Of course, Cameron’s most powerful opponent will be the Brussels Brainwashing Commissariat which announced Cameron’s veto in suitably doom laden tones. Be sure that this agent for Treason will seek to hinder any effort to restore lawful government to the UK.

    • We were never in the EU legally anyway and Britain will be chucked out. I predicted this in 2010 to Downing Street; it would mean judgement from God would follow.

    • It was this month, ten years ago, December 2001, that the UN ordered debated the imposition of either a, Carbon Tax, or a Tobin Tax, as a means of wealth redistribution, from the rich countries of the West, to Africa. It was the UN’s premier think tank, Club of Rome, headed by Gorbachev, that decided upon frightening people into believing that global calamities would ensue, unless anthropogenic use of fossil fuels were curbed.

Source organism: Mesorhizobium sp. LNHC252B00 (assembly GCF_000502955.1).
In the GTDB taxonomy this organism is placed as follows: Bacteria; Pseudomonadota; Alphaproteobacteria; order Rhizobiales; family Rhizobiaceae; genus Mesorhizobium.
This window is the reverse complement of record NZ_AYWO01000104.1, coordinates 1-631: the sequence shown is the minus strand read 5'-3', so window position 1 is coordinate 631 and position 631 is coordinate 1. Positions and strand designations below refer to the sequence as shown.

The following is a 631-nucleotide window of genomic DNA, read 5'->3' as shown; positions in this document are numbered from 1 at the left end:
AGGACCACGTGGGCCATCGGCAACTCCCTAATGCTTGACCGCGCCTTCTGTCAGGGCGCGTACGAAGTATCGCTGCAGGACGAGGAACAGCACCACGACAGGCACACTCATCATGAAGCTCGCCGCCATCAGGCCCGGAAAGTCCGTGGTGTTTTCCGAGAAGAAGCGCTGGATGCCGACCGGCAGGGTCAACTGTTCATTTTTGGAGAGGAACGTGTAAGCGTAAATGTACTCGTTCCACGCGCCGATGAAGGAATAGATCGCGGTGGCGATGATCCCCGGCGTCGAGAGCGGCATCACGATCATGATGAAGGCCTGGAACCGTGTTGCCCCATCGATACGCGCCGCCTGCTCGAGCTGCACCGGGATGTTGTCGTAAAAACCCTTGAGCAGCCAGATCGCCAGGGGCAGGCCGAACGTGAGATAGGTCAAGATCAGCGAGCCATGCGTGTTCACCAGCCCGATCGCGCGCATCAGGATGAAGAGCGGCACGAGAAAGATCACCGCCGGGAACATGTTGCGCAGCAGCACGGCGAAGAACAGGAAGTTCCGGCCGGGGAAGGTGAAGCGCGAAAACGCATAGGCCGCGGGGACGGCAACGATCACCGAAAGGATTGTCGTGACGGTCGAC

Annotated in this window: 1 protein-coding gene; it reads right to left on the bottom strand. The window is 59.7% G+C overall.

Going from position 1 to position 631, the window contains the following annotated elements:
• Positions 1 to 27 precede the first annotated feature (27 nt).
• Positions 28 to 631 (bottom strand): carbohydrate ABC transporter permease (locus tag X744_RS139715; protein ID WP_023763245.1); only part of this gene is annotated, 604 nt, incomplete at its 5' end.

“The common enemy of humanity is man.
      In searching for a new enemy to unite us, we came up with the idea that pollution, the threat of global warming,
      water shortages, famine and the like would fit the bill. All these
      dangers are caused by human intervention, and it is only through
      changed attitudes and behavior that they can be overcome.
      The real enemy then, is humanity itself.”
      - Club of Rome, premier environmental think-tank, consultants to the United Nations

      “We need to get some broad based support, to capture the public’s imagination…